ROCK

What appears to be stubbornness,

refusal, or interruption,

is to it a simple privacy. It broods

its one thought like a quail her clutch of eggs.

Mosses and lichens

listen outside the locked door.

Stars turn the length of one winter, then the next.

Rocks fill their own shadows without hesitation,

and do not question silence,

however long.

Nor are they discomforted by cold, by rain, by heat.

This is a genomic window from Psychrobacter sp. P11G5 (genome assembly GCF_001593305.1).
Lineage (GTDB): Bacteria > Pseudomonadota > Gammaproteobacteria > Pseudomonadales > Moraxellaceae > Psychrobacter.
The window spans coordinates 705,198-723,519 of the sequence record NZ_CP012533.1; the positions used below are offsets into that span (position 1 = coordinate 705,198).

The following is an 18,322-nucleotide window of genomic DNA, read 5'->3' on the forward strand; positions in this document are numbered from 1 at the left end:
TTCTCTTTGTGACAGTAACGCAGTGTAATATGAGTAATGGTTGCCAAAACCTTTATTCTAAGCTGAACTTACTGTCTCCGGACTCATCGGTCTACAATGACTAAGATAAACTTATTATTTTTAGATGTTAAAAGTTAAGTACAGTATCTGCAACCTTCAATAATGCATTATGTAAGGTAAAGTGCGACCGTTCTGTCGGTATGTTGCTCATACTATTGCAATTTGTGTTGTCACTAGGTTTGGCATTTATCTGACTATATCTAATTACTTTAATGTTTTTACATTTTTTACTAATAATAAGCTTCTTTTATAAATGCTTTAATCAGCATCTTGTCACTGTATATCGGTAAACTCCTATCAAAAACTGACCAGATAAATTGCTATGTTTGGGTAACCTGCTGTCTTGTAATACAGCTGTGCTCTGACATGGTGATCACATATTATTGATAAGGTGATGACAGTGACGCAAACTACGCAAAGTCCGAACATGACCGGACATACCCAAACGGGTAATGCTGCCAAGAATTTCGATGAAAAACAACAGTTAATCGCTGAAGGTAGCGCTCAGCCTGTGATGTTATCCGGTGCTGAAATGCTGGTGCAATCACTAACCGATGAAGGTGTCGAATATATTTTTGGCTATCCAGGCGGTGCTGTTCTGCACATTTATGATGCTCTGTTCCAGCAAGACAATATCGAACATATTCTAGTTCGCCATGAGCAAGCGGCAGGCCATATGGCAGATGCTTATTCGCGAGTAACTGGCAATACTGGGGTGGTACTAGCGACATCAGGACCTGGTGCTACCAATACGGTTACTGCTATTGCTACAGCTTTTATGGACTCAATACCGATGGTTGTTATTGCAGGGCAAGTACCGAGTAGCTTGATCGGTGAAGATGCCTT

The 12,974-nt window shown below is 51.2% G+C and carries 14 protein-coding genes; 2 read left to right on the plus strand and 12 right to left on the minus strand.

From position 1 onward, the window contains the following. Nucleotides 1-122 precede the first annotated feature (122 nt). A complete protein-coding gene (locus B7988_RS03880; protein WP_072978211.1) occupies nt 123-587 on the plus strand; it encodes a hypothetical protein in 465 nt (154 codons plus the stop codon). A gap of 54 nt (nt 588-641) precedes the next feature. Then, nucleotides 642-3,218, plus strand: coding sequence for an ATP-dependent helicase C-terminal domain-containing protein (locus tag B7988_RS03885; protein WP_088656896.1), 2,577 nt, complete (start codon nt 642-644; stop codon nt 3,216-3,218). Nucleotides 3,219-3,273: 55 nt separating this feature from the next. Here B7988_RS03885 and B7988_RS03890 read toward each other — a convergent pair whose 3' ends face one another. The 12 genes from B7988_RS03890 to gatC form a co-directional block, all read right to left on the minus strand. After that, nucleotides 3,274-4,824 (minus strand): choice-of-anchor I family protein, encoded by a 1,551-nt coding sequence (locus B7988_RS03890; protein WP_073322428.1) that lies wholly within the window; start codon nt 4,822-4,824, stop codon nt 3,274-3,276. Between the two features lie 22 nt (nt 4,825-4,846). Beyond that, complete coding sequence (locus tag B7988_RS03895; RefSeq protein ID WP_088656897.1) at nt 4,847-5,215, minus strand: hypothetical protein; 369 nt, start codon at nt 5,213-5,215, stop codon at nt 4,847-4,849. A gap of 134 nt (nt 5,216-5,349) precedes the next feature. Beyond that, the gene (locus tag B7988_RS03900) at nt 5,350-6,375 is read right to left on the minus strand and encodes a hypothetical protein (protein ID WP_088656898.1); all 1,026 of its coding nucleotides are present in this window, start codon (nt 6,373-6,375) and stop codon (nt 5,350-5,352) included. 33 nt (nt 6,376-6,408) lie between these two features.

The work of a rock is to ponder whatever is:

an act that looks singly like prayer,

but is not prayer.

As for this boulder,

its meditations are slow but complete.

Someday, its thinking worn out, it will be

carried away by an ant.

A Mystrium camillae,

perhaps, caught in some equally diligent,

equally single pursuit of a thought of her own.

*

From "Given Sugar, Given Salt" by Jane Hirshfield (HarperCollins: 88 pp., $24)

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